Now we need to size the knot, so when we print it out it's sized for our mandrel. I'm using a 1 inch diameter mandrel about 2 inches tall. When making one out of cardboard the exact dimensions aren't too important because you'll be rolling the cardboard to fit whatever your pattern's dimension is. Just make sure the diameter is the same or larger than the ball you want to cover. It's much easier to tighten down your knot than to stretch it out once it's tied. To start sizing the knot, scroll to the top and click the Stretch button.

Now scroll back down to the knot grid and when you click and drag the bottom corner, the knot will be stretched rather than resized. Stretch it until the dimensions say roughly 1 inch in diameter x 2 inches tall.

You can adjust the color of the knot by changing the color and shadow color options near the top. I used white for color and gray for shadow color. You can list multiple colors with spaces in between and if your knot is multiple strands the strands will cycle through all the listed colors (this one is a single strand, so you won't see anything change if listing multiple colors).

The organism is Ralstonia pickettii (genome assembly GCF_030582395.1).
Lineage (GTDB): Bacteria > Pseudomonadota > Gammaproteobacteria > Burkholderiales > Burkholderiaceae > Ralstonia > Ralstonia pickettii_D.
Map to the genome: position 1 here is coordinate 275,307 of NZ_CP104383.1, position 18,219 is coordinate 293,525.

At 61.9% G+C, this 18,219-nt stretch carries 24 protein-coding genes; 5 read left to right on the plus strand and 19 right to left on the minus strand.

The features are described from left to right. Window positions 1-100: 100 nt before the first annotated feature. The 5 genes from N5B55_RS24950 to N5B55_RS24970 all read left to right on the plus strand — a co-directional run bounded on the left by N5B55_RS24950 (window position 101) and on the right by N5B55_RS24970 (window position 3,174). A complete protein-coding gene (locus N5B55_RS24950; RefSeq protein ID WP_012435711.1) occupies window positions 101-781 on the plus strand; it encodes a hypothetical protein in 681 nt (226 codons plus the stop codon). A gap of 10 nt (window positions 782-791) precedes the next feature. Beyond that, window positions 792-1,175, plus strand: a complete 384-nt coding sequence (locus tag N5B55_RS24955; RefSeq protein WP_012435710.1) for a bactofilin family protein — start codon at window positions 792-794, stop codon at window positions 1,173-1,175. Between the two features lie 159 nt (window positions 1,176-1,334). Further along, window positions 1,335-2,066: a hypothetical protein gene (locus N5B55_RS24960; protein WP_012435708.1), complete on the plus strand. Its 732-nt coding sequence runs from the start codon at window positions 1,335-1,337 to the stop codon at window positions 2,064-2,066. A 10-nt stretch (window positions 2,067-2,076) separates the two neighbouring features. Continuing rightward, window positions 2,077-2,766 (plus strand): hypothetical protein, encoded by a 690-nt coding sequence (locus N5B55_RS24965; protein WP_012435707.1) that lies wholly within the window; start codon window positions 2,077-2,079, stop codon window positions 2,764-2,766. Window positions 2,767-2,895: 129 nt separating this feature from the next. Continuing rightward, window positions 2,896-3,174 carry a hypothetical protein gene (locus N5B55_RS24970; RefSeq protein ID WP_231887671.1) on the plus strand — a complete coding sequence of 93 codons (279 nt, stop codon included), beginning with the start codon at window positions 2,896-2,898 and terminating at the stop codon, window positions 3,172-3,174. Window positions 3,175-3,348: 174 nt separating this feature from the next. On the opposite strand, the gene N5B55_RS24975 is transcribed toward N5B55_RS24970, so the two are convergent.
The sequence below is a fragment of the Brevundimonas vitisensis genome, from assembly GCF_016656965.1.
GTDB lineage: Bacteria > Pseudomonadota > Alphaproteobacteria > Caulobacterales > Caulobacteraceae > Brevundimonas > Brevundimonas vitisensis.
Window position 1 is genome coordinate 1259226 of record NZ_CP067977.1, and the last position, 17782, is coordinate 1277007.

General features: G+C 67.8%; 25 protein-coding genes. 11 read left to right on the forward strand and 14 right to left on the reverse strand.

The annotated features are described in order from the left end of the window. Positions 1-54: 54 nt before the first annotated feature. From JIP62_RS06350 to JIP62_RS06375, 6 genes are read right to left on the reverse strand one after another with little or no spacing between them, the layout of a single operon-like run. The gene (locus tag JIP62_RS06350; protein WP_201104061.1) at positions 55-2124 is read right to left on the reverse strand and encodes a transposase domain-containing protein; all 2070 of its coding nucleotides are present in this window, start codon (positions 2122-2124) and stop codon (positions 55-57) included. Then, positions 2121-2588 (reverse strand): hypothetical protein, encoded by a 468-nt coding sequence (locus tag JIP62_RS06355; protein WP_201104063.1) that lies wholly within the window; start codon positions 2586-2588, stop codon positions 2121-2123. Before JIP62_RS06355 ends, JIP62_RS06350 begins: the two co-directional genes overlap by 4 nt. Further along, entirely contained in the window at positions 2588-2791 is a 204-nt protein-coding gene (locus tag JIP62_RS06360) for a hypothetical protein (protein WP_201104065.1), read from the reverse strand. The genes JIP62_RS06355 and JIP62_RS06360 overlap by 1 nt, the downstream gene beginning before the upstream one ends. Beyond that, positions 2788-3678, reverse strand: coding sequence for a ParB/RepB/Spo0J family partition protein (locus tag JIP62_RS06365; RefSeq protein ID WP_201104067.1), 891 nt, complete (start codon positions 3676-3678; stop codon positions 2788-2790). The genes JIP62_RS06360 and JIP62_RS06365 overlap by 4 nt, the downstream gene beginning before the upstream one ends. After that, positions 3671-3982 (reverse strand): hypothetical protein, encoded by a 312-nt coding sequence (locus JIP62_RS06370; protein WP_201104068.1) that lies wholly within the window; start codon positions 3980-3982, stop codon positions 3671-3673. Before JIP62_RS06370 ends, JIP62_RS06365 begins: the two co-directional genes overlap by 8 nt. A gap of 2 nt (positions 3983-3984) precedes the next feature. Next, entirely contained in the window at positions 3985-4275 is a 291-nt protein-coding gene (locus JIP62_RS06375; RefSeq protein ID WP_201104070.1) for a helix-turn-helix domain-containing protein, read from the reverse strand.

To save the image of the grid, you can click the View As Image button below the dimensions and knot info under the knot grid. After clicking the button, the image will be displayed just above the button. You can right click on the image and save it.

Print out the image from the previous step. Cut out the knot so that the edges of the knot pattern can be joined together after being wrapped around your mandrel. Roll your piece of cardboard into a cylinder (or as close as you can), sizing it so that you can wrap the knot pattern around it. Tape the pattern using any clear tape. Place T-pins under each bight of the knot. Now you're ready to start tying the knot!